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  1. New thread http://www.bbc.com/news/uk-politics-uk-leaves-the-eu-37278222 Brexit: The phoney war Returning to the UK from North America is to encounter an air of unreality. Britain has embarked on the biggest constitutional change in nearly 50 years - but you wouldn't guess it. Informed but incredulous Americans ask "you really had no plan?" The much-quoted "Brexit means Brexit" is met with bafflement. A Washington Post columnist said it had as much meaning as a parent declaring "bedtime means bedtime" The French talk of "le grand flou de Theresa May", the great vagueness of the British PM. In this period of seeming inactivity, the financial markets and the British consumer buy time and cover. The IMF declares the financial turmoil has subsided. UK manufacturing records the biggest month-on-month increase in half a century. The sense of crisis ebbs, or it does until the next month's figures appear. The prime minister warns of "difficult times" ahead. The politicians' phrases are more about buying time than delivering a plan. "Brexit means Brexit" is aimed primarily at preserving unity in the Conservative Party. The Brexiteers remain eagle-eyed for any backsliding and the mantra that "Britain is open for business" is an empty sound bite. It is unclear anyone believed the opposite. And during this slow post-Brexit summer Europe has largely been a passive bystander, obdurate in its refusal to even talk about options before the UK invokes Article 50 of the Lisbon Treaty and the formal withdrawal process begins. The President of the European Council, Donald Tusk, insists "our position is crystal clear: there will be no negotiations without notification. This principle is enshrined in our treaties…". And yet informal talks would speed up and possibly smooth out the formal negotiations, although there is insecurity in many of Europe's capitals. The German vice-chancellor Sigmar Gabriel warned that the EU could go "down the drain" if other countries saw Britain keeping "the nice things". So, in the divorce proceedings that lie ahead, there must be some pain. Occasionally there is a shaft of light, of reality. Frans Timmermans, the vice-president of the European Commission, declares: "The UK will remain a European country if it is not a member of the EU and that should be the basis, I believe, for the negotiations." But, at times, it can appear that Europe's leaders have a vested interest in Britain's failure rather than in achieving mutual success. It is clearly in the interests of both parties in this split to talk informally. The politics may be difficult but the economic signals from the eurozone are still troubling. The European Commission says it is expecting growth of 1.8% but the figures mask continuing weakness. In the second quarter of the year, Italy and France posted no growth at all. A fragile recovery might be expected to prompt a flexible approach towards Europe's second-largest economy but when the EU meets in Bratislava in the coming days to discuss its future, Brexit will not be the major subject. In the UK the cabinet, two-thirds of which voted to remain in the EU, will have to make some hard choices. Prime Minister Theresa May has strongly hinted that Britain will be looking for a "bespoke" rather than an "off-the-peg" deal with the EU. That seems to rule out the Norway model that offers access to the single market without tariffs but includes paying into the EU budget and accepting freedom of movement. And the UK would have no voice in decision-making. It probably excludes the Canadian model too. That offers tariff-free access for most manufacturing goods but not services - and services account for four-fifths of British GDP. At the heart of the British dilemma lie two irreconcilable aims; retaining full access to the EU single market and ending - or greatly reducing - freedom of movement. Europe's leaders have said repeatedly - you can't have one without the other. A great political battle is looming which carries risks for the Tory party and explains Theresa May's caution. There are those who argue passionately that access to the single market must be retained. Britain's economic future depends on it. "It is a delusion to argue that Britain can prosper outside of this area," says Anna Soubry, the former business minister. The financial services industry depends on being able to operate across Europe and it contributes £65bn to the Exchequer. These voices are prepared to seek a deal on freedom of movement that would reduce immigration. Their strategy is dismissed by the other side as "Brexit lite". Then there are the Brexiteers who question Britain's need to remain in the single market. The former chancellor Nigel Lawson is among those who question whether the single market has brought the discernible benefits claimed for it. Like others, he argues that after the referendum no future government can accept the right of EU workers to live and work in the UK. And, if that is the case, Britain will put itself outside the single market. He sees the City of London's position as unassailable. There are some inside cabinet who believe the City should be left to fight for itself, who would accept tariffs and higher prices for the consumer in order to make a full and complete break with the EU. The prime minister has chosen her words carefully but has made it clear the referendum vote requires "controls on the numbers of people coming". It is also clear that, if possible, the government would like to retain tariff-free access to European markets - but that will be at the heart of the negotiations. What makes the UK's position more difficult is that it is almost impossible to take unofficial soundings, to test what flexibility may exist. As things stand the government will have to declare its hand, set the clock running, before getting a sense of Europe's response. And leaders like Angela Merkel and Francois Hollande have limited room for manoeuvre. They both face elections next year and concessions to the Brits may not be good politics. And even if the formidable question of the trading relationship between the UK and the EU is ironed out, the list of further hurdles poses a massive administrative challenge. Will parliament get to vote on whatever deal emerges? How will any deal work for Scotland, Wales and Northern Ireland? What about the acquired rights of EU citizens living in the UK? What about 43 years of EU laws and policies? What should be retained or discarded? And the questions continue. So, for a period, the phoney war will continue but the pressure will grow to allow informal contacts that will make the real negotiations more productive. Watch for those back door deniable channels opening up. And on all sides there are risks. Theresa May has to keep her party and cabinet united. Businesses in continental Europe as much as in the UK want to continue trading and to end uncertainty. And then there are tensions between the Commission and the European Parliament on the one hand and the member states on the other. And so, as summer eases into autumn, the British people are no clearer as to what Brexit will mean.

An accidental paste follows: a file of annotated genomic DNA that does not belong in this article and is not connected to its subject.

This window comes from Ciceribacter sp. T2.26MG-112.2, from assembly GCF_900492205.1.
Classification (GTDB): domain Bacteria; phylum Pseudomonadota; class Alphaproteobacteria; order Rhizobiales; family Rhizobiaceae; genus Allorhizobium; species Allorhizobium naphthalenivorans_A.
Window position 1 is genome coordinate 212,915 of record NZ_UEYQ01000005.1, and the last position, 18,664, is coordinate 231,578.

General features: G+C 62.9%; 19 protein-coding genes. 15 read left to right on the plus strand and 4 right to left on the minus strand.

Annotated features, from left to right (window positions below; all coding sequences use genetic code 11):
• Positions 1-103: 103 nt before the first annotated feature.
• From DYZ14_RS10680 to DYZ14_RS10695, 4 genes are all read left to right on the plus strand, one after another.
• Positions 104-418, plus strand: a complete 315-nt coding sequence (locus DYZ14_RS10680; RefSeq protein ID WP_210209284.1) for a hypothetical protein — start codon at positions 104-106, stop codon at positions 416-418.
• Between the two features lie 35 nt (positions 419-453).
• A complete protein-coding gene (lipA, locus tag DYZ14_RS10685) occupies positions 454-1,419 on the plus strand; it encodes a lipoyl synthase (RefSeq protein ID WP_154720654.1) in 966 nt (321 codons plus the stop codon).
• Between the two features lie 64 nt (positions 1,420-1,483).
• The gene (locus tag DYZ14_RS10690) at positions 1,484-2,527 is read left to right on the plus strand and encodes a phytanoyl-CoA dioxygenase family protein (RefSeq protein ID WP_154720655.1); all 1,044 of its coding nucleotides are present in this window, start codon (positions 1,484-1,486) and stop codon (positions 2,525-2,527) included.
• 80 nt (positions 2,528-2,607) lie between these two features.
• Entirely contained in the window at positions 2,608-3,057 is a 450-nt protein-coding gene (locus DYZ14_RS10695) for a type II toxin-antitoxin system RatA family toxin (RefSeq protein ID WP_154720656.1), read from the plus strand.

2. What a 54yo child really @MerGirl